Saturday, June 8, 2013

Throwback - Respecting History

I'm not exactly sure what I was doing throughout the 1980s, but I do remember rockin' some Jams (ridiculous shorts that apparently you can still buy online) while balancing my dad's love of the Beach Boys with my sister's new fondness for some guy named Jon Bon Jovi (I also remember my dad claiming that Bon Jovi wouldn't even make it into the 90s).  I also remember sitting down to enjoy many different sporting events with both of my parents and listening while they shared story after story about the greats of a particular sport.  I believe, as do many others, that it is incredibly important to respect those that have blazed a trail previously to truly understand where we are today.  I've recently heard numerous authors speak about the impact that Cynthia Rylant has had on either their careers or their children.  After continuing to hear Ms. Rylant's name, I realized that it was time that I respect the history within Children's Literature and study her work.  I returned from the public library yesterday with many of her books in my arms.  After working my way through them today, a common theme arose: beautifully chosen words within a simple, yet elegant story.  While I enjoyed each of her books that I read today, one particular story stood out in my mind.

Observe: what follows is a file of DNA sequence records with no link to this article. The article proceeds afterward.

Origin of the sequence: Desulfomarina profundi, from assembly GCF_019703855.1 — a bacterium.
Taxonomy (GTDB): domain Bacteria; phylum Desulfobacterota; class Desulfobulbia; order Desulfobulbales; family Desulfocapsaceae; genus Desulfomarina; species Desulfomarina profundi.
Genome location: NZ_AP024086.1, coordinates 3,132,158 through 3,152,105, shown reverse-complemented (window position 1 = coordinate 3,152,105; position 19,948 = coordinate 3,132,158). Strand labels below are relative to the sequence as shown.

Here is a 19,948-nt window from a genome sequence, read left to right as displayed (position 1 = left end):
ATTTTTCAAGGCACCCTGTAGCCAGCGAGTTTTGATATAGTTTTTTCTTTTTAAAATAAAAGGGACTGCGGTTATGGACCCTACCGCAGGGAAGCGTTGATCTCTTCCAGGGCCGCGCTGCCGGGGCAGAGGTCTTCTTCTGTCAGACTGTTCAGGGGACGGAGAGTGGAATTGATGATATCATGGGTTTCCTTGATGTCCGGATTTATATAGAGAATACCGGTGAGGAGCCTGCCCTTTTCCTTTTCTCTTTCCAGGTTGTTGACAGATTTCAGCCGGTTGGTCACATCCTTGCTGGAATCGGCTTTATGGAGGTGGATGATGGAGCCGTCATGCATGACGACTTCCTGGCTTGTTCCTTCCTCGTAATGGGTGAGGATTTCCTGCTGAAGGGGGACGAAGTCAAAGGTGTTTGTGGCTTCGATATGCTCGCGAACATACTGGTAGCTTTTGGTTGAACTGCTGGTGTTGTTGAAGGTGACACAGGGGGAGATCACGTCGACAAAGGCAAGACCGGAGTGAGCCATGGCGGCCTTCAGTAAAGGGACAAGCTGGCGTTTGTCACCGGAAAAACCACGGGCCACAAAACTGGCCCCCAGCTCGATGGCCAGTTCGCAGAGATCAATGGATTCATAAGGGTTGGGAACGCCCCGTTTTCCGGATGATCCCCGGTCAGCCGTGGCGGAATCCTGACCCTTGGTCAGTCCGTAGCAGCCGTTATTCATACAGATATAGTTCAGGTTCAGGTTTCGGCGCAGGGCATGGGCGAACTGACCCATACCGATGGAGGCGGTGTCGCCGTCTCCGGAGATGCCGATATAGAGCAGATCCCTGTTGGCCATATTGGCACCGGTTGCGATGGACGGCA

I recently heard an author speak and she mentioned that she always like to include "old people" people in her stories.  She said this in the most respectful of ways, appreciating the stories that older generations had to tell and often the lovable quirks that may accompany these individuals.  I was reminded of this as I enjoyed The Old Woman Who Named Things.  I was also reminded of the stories my dad would share with me about the beauty of the '57 Chevy; my best guess as to what Ms. Rylant used in this text and affectionately named Betsy.  Often, it is difficult for older generations to make changes to their lifestyle, but I was happy to see that "the old woman" in this story had enough room left in her heart.

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